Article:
Gilbert the Great

Gilbert the Great (died 17 October 1167) was an English monk and theologian who served as the ninth abbot of Cîteaux from 1163 until his death.[1]

Ourscamp today

Prior to coming to Cîteaux, Gilbert served as the abbot of Ourscamp Abbey [fr] from 1143. In 1164, he wrote the statutes of the Order of Calatrava. In 1165, he received from Pope Alexander III the exemption of the Cistercians from episcopal jurisdiction. When, in 1166, the dispute between King Henry II of England and Archbishop Thomas Becket embroiled the Cistercians, Gilbert asked Becket to leave Pontigny Abbey, where he was staying.[1]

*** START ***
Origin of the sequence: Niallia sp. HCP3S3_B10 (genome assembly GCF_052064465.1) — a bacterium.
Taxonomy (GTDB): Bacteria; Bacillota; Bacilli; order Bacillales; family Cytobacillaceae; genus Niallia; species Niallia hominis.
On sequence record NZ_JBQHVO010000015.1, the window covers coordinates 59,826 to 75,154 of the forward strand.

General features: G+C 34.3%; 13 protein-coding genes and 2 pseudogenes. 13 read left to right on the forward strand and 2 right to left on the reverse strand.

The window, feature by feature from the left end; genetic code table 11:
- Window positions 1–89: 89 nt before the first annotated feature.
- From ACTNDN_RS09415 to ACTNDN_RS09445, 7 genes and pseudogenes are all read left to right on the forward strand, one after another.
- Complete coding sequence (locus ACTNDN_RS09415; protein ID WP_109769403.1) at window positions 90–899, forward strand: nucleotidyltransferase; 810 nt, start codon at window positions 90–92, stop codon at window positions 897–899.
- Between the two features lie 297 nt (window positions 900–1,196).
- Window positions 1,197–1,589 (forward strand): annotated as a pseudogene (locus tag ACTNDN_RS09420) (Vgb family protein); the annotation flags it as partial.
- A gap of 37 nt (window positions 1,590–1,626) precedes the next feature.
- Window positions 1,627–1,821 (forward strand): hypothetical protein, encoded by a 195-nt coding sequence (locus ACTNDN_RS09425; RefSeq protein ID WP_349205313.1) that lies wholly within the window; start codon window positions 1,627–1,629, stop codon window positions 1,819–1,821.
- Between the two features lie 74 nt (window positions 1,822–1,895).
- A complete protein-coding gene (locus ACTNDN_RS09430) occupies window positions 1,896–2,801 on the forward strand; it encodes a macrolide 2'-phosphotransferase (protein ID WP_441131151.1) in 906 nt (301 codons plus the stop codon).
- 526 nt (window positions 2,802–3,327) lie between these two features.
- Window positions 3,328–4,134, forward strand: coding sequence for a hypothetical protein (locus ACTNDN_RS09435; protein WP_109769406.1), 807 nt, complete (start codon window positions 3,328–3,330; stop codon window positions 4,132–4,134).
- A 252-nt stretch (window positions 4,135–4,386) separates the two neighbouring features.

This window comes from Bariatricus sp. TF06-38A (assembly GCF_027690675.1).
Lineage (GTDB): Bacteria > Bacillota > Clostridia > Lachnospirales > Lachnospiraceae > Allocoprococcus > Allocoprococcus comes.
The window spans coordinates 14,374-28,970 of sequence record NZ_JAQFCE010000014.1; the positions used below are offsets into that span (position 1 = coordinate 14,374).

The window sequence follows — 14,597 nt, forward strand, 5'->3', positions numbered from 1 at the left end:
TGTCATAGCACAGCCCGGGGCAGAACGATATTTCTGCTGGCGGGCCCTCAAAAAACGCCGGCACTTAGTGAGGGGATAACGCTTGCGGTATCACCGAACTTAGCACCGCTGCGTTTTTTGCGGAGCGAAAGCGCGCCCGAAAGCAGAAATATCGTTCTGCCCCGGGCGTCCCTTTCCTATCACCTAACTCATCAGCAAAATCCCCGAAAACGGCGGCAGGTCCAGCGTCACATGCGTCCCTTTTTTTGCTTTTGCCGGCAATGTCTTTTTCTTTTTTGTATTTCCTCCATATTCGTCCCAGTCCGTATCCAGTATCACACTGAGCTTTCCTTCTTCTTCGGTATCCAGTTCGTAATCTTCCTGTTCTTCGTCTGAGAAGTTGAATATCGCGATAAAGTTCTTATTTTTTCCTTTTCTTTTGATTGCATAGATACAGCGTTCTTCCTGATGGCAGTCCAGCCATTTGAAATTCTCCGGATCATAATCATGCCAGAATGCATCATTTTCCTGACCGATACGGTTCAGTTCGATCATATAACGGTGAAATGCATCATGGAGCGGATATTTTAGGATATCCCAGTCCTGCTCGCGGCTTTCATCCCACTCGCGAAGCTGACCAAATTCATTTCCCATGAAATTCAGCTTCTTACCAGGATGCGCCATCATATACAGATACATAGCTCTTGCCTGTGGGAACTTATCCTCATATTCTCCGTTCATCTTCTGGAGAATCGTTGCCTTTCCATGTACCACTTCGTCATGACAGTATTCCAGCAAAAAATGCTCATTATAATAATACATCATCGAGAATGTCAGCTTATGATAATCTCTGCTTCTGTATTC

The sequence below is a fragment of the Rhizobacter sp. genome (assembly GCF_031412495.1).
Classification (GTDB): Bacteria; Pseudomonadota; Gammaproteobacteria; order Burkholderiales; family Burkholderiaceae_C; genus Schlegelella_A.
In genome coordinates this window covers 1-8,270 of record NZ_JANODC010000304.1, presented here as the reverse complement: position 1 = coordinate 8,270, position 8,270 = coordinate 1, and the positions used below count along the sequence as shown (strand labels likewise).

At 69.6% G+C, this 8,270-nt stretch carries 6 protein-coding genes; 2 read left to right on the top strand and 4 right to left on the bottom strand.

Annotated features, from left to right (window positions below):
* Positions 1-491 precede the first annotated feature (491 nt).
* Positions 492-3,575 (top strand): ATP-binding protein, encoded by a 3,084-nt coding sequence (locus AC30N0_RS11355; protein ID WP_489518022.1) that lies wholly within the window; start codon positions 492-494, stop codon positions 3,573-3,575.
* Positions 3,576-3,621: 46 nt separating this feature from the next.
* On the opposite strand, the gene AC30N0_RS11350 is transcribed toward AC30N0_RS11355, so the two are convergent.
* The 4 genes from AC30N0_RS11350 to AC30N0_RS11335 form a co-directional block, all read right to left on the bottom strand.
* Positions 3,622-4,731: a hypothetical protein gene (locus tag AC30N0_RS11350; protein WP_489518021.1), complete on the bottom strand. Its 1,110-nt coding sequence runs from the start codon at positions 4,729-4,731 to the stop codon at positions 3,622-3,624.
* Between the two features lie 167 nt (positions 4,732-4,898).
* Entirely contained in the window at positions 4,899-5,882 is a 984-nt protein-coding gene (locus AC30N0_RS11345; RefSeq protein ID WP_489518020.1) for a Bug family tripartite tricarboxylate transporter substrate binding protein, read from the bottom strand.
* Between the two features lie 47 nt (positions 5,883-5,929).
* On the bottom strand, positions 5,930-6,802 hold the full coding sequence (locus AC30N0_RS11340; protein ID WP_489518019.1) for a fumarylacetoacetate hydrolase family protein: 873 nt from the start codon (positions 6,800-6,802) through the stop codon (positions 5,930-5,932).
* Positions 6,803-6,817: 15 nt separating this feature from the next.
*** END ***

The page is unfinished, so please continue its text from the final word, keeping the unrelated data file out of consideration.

Gilbert was nicknamed "the Great" in his own time, but the reason is unknown. Of his writings, three letters to King Louis VII of France are preserved. A biblical commentary and some works on theological distinctions have been attributed to him, but these attributions are uncertain. John Bale credited him with a commentary on the Song of Songs.[1]


  1. ^ a b c G. R. Evans (2004), "Gilbert [called Gilbert the Great]", Oxford Dictionary of National Biography. Retrieved 5 July 2022.